Update from the Capitol: Minimum Wage

Posted on May 10, 2019 by admin


We have slightly less than four weeks left of the legislative session. I wanted to update you on the legislation that passed yesterday that many feel will further impede our efforts at fiscal recovery for our state. Here is a summary and my thoughts on it. As always, please let me know your thoughts on this and any other pending legislation.

I voted against H.B. 5004, An Act Increasing the Fair Minimum Wage from $10.10 per hour to $15 per hour (a 48.5 percent increase) over a four year period beginning October 1, 2019 ($11/hour). The rate would then increase $1 per year until June 1, 2023, when it becomes $15. From then onward, the minimum wage would rise automatically with the employment cost index. Only individuals under 18 years of age will be eligible to receive 85 percent of the minimum wage for the first 90 days of employment.

This bill was called on the House floor at 10:00 p.m. on May 8th and was debated for just over 14 hours before going to a vote shortly after 12:00 p.m. the following day. The bill passed 85 to 59 without a single Republican vote. Two Democrats voted in opposition as well.

As a House Republican Policy Chair, I consider this one of the most anti-business proposals to come before the Connecticut General Assembly. The proponents of the bill said this legislation was about fairness.

Want to discuss fairness? How is it fair to the family-run businesses in our communities that will potentially need to reduce their staffs’ hours, lay-off valued employees, scale back services, raise their prices or even close their doors for good just because of this bill? How is it fair to the workers who will need to fight even harder for the few remaining jobs in their towns because employers have determined they cannot afford to hire? How is it fair to the college students who need to work year-round just to pay their tuition and avoid taking on tens of thousands of dollars in loans? How is it fair to disabled individuals who need these positions?

It’s not. This bill may have been well-intended, but it certainly will not feel that way to the thousands of people across Connecticut who may face unemployment as unintended consequences of this legislation. This will cripple many of our nonprofits that provide valuable services to our most vulnerable residents including the disabled, seniors, children, and low-income families.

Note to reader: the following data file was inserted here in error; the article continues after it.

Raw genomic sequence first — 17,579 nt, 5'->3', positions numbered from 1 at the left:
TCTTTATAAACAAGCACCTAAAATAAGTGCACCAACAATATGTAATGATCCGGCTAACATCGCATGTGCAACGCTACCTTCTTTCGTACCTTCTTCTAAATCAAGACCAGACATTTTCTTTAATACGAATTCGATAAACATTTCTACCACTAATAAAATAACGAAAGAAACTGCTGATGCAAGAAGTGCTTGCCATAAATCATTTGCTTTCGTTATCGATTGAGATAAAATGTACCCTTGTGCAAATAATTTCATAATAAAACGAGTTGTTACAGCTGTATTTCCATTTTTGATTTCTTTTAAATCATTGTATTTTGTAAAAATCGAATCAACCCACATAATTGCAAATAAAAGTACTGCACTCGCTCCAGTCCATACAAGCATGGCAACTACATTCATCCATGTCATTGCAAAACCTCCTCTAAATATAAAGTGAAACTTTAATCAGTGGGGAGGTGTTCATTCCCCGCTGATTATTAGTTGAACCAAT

More than half of the businesses (58.2%) in our state have less than 100 employees. Small business owners in Norwalk and Darien with whom I spoke, expressed universal and deep concern about this legislation. “We continue to see that top-down, heavy hand of government is not a productive way to grow our economy.  It is essential to stabilize our state economy with predictable and practical policies that encourage businesses to come to and stay in Connecticut. This will continue to be my priority.

Everyone in the legislature wants to see wages eventually increase and our economy recover. We want people to earn more, we want them to spend more, and we want them to have a higher standard of living. That’s the American dream, and if we allow the free market to operate with minimal intervention, I believe that our economy will improve. The problem is that this legislative body cannot get out of its own way and continues to pass legislation and budgets that are damaging to our already fragile state economy. If our state slides into another recession, will our Democratic colleagues still call this bill progressive? I doubt it.

House Republicans made several attempts to amend the bill. Amendments included language to protect municipalities (LCO 8201), and non-profits, hospitals, and universities (LCO 8204). Other amendments addressed seasonal employees (LBO 8259), learners and beginners (LCO 8280), as well as farm and agricultural workers (LCO 8266). None of the Republican amendments passed and few had support from Democrats.

The bill now awaits action in the Senate.